June 06, 2010  
Anonymous solo said...

Peter, there's an old joke in one of Jim Thompson's books (Pop 1280, I think) where a characer says 'You should kick him in the balls' and the other character asks 'Won't that hurt?' and the first character says 'No, not if you wear a good pair of boots.' I think the next time Declan and Colin meet Declan should be wearing a good pair of boots.

June 06, 2010  
Blogger Tales from the Birch Wood. said...

Tamil literature is very fashionable at the moment.

There are many great links on the net and this might be of interest:

"http://www.shakthidaily.com/About_Us.html"

There's a link at the end of the page to a book about Indian writers.

If you search for "Pondicherry" and "thriller" you should discover hours of good reading.

It has gradually come to my attention that readers of crime novels must be the most argumentative bunch of gougers around.

Makes for great reading...

June 06, 2010  
Blogger The Celtic Kagemusha said...

I'd wager that Dostoevsky is the author most often cited as a precursor to or influence on crime novels. But the discussions usually cite "Crime and Punishment."

I would certainly agree that C&P's plot and theme would be the single Dostoyevsky work that would most likely be the greatest influence on crime writers, but the breadth and complexity of 'Karamazov' would I believe be a richer source to mine.

And I'm not just talking specifically about the murder investigation and subsequent trial

June 06, 2010  
Blogger Peter Rozovsky said...

Kathy, I'll defend Colin Bateman to the point of accusing him of sloppiness rather than ignorance. I think he and Declan Burke know one another, and Declan has certainly written about Bateman's book's enough. Bateman probably wanted a short form for "writers from the British Isles and Ireland." There's a Welsh writer on his list, for example, so he had reason to scramble for a term to cover everyone. He just came up with the wrong term. And to keep matters straight about nationality, he's from Northern Ireland, not England.

Many people have stayed up late reading Larsson. When I say "I don't get it," I simply mean that I don't quite understand why these books are the ones that even non-crime-fiction readers read, why he is the writer whose death has spawned conspiracy theories and so on.

June 06, 2010  
Blogger Peter Rozovsky said...

Solo, see my reply to Kathy. I would bet that Bateman knows Declan is Irish and just had a momentary slip. The ones who should be covering their privates when they see Declan coming are Guardian editors, for putting the piece in the hands of editors who obviously knew nothing about their subject.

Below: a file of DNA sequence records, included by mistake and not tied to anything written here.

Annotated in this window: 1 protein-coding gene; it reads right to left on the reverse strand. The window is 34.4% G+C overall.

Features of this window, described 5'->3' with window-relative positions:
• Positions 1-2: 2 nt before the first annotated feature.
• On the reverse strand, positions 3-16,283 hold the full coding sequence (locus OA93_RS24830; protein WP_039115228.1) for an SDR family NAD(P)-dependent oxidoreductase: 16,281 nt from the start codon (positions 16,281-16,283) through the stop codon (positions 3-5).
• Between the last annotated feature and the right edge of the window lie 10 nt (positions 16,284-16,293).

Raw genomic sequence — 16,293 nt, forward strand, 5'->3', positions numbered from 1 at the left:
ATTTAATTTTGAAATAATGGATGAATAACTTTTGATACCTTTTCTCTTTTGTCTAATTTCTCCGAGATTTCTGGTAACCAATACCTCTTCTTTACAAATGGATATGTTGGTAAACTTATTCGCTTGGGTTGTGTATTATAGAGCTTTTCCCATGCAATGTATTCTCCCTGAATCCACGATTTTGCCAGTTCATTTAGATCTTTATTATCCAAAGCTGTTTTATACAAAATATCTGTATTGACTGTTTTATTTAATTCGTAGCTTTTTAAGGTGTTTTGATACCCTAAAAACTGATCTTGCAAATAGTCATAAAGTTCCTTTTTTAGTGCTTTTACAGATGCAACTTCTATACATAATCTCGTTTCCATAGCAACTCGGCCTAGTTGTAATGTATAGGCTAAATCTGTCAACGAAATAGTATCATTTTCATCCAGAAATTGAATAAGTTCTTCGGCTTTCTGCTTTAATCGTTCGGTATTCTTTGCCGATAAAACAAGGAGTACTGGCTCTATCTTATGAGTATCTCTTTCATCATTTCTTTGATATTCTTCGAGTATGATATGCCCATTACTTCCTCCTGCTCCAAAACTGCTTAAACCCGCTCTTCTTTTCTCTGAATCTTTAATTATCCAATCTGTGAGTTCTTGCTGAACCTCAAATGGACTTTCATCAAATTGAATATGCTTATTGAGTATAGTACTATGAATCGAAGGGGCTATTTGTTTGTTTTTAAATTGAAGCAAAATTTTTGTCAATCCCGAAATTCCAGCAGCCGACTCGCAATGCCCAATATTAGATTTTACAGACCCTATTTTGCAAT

June 06, 2010  
Blogger Peter Rozovsky said...

Thanks, Tales. That link took me eventually to a massive directory of Indian writers that did not, as far as I could tell, include Rajesh Kumar. Perhaps crime writers don't get much respect. And now to search for Pondicherry thrillers ...

June 06, 2010  
Blogger Peter Rozovsky said...

TCK, It's been many years since I read The Brothers Karamazov. Such parts as I do rememer don't immediately scream, "crime novel!"

June 06, 2010  
Anonymous kathy d. said...

To each his or her own about defining their nationality and whether or not they want to bring it up.

I know Welsh and Irish people who'd flip on this blunder.

It seems to me that many lives were lost over the self-defining and independence of Ireland, but, hey, that's just me.

Larsson--I can see why he's popular. His books are riveting page-turners, with social commentary, interesting characters, especially Lizbeth Salander, layers of conspiracies continually being uncovered (page after page), and that indescribable can't-put-it-downism.

I guess perhaps it's a cross between Sjowall/Wahloo and Harlan Coben. What do others think?

June 06, 2010  
Blogger Peter Rozovsky said...

Oh, it's a blunder on Bateman's part, all right, but a blunder of carelessness rather than ignorance. It's the Guardian's editors who have committed the worse sin -- that of entrusting material published under the newspaper's name to the care of an editor ignorant of the subject, if the piece was edited at all.

I haven't read Harlan Coben, but I like your description. It makes Larsson's books sounds like socially concerned thrillers.

June 06, 2010  
Blogger Photographe à Dublin said...

I think that searches using the word film should give a more satisfactory set of links to Rajesh Kumar.


Tamil film is very linked to the writer's art.

June 07, 2010  
Blogger Peter Rozovsky said...

With respect to film, I mentioned that Surender Mohan Pathak's "The Sixty-Five Lakh Heist"has a character use "filmi" as an unflattering term for "garish, artificial."

June 07, 2010